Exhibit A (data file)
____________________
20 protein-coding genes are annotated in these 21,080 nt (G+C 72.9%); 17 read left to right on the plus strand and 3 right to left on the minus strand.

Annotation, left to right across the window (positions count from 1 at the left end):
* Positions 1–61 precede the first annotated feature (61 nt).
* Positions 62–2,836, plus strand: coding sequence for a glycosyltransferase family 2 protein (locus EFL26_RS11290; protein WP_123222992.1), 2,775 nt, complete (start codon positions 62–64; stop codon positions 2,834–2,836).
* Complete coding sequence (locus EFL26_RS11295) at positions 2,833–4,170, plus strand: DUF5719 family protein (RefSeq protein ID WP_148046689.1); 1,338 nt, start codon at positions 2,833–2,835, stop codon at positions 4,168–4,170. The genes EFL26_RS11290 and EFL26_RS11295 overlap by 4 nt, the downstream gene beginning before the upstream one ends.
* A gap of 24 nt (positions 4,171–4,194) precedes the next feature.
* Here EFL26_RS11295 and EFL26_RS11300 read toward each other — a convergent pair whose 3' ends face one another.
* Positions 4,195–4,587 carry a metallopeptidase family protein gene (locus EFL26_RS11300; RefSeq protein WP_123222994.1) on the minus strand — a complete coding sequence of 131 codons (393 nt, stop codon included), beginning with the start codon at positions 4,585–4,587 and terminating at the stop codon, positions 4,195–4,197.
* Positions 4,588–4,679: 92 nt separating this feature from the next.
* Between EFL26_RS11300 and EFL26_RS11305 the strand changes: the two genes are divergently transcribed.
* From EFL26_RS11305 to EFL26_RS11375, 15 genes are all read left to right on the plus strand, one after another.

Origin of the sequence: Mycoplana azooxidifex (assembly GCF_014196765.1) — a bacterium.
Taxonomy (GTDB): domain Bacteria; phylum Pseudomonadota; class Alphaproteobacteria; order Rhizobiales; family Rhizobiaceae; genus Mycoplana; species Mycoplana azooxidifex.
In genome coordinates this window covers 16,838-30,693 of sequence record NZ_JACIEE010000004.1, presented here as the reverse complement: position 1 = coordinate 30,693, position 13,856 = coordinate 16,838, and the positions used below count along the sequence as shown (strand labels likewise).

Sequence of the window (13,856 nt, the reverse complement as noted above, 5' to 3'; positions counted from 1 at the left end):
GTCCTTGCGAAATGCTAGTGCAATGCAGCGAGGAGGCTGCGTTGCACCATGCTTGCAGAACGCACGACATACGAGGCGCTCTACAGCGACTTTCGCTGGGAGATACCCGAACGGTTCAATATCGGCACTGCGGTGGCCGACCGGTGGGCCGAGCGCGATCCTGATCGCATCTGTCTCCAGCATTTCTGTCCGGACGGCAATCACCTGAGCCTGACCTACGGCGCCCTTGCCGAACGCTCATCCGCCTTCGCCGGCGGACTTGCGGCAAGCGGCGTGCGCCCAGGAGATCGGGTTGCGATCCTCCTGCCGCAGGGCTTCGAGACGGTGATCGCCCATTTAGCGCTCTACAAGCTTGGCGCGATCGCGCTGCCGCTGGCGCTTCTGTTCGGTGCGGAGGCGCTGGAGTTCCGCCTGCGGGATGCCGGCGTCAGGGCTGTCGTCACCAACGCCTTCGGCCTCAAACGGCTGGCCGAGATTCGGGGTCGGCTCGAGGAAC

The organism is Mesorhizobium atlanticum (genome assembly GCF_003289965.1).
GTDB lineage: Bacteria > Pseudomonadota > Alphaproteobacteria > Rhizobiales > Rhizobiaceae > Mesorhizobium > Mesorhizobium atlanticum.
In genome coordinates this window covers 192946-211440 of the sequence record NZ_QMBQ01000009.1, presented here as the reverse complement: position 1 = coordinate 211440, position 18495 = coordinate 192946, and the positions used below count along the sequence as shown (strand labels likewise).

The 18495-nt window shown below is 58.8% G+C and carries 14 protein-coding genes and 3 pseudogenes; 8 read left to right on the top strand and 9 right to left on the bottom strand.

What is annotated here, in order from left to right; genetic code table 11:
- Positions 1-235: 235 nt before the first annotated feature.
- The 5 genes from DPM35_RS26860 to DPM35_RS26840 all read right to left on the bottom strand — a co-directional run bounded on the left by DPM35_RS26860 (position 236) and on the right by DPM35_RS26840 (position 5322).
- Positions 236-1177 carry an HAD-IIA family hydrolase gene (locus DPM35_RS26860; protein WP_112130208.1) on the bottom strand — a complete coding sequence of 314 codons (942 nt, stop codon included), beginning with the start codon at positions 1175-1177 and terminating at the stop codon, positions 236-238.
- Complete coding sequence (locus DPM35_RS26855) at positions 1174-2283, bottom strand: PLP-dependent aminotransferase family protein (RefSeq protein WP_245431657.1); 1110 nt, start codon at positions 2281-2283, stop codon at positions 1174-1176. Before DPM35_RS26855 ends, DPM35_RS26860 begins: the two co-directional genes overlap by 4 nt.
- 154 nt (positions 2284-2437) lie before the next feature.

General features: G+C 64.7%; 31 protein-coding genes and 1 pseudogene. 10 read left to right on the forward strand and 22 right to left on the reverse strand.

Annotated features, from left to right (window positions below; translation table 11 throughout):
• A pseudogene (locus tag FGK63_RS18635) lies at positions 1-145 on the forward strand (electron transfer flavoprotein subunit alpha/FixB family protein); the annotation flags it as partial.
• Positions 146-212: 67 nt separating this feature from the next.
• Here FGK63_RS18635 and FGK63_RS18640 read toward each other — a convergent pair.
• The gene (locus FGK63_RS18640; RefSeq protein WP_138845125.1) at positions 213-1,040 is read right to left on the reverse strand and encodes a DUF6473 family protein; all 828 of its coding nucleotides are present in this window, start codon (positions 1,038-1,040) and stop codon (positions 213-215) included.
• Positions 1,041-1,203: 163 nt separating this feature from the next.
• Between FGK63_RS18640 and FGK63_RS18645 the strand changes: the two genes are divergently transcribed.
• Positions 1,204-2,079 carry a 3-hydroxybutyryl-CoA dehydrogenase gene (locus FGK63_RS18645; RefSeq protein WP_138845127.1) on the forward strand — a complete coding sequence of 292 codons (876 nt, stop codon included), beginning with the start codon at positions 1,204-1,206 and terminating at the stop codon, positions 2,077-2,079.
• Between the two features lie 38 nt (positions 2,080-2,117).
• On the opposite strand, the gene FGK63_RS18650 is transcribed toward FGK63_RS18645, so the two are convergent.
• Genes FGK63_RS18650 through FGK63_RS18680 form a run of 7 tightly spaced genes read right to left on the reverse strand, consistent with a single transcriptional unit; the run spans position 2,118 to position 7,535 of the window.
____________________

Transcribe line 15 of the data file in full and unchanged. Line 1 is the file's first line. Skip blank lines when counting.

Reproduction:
Sequence of the window (13,856 nt, the reverse complement as noted above, 5' to 3'; positions counted from 1 at the left end):